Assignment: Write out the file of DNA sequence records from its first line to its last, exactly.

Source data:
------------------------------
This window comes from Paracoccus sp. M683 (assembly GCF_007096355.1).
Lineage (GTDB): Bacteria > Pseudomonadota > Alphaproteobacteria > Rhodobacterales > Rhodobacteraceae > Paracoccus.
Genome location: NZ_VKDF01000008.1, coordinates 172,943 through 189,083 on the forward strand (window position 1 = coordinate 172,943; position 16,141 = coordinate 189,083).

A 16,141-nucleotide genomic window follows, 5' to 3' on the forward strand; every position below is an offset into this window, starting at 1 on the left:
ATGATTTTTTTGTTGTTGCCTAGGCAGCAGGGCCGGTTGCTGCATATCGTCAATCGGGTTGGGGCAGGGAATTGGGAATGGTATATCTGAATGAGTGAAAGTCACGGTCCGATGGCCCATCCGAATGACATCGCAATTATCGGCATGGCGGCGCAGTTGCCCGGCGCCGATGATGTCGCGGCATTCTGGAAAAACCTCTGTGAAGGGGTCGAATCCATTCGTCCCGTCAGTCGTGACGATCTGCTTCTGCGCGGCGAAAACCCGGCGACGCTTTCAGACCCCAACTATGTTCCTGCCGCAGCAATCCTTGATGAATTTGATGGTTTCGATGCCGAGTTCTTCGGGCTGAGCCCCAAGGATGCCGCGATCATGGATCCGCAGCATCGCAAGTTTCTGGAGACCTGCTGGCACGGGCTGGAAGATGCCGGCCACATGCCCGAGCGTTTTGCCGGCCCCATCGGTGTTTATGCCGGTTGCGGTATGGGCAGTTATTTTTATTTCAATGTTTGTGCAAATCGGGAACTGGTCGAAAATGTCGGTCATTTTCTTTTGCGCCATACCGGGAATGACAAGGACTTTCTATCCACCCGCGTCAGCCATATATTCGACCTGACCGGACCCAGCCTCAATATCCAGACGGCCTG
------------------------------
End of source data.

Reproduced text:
This window comes from Paracoccus sp. M683 (assembly GCF_007096355.1).
Lineage (GTDB): Bacteria > Pseudomonadota > Alphaproteobacteria > Rhodobacterales > Rhodobacteraceae > Paracoccus.
Genome location: NZ_VKDF01000008.1, coordinates 172,943 through 189,083 on the forward strand (window position 1 = coordinate 172,943; position 16,141 = coordinate 189,083).

A 16,141-nucleotide genomic window follows, 5' to 3' on the forward strand; every position below is an offset into this window, starting at 1 on the left:
ATGATTTTTTTGTTGTTGCCTAGGCAGCAGGGCCGGTTGCTGCATATCGTCAATCGGGTTGGGGCAGGGAATTGGGAATGGTATATCTGAATGAGTGAAAGTCACGGTCCGATGGCCCATCCGAATGACATCGCAATTATCGGCATGGCGGCGCAGTTGCCCGGCGCCGATGATGTCGCGGCATTCTGGAAAAACCTCTGTGAAGGGGTCGAATCCATTCGTCCCGTCAGTCGTGACGATCTGCTTCTGCGCGGCGAAAACCCGGCGACGCTTTCAGACCCCAACTATGTTCCTGCCGCAGCAATCCTTGATGAATTTGATGGTTTCGATGCCGAGTTCTTCGGGCTGAGCCCCAAGGATGCCGCGATCATGGATCCGCAGCATCGCAAGTTTCTGGAGACCTGCTGGCACGGGCTGGAAGATGCCGGCCACATGCCCGAGCGTTTTGCCGGCCCCATCGGTGTTTATGCCGGTTGCGGTATGGGCAGTTATTTTTATTTCAATGTTTGTGCAAATCGGGAACTGGTCGAAAATGTCGGTCATTTTCTTTTGCGCCATACCGGGAATGACAAGGACTTTCTATCCACCCGCGTCAGCCATATATTCGACCTGACCGGACCCAGCCTCAATATCCAGACGGCCTG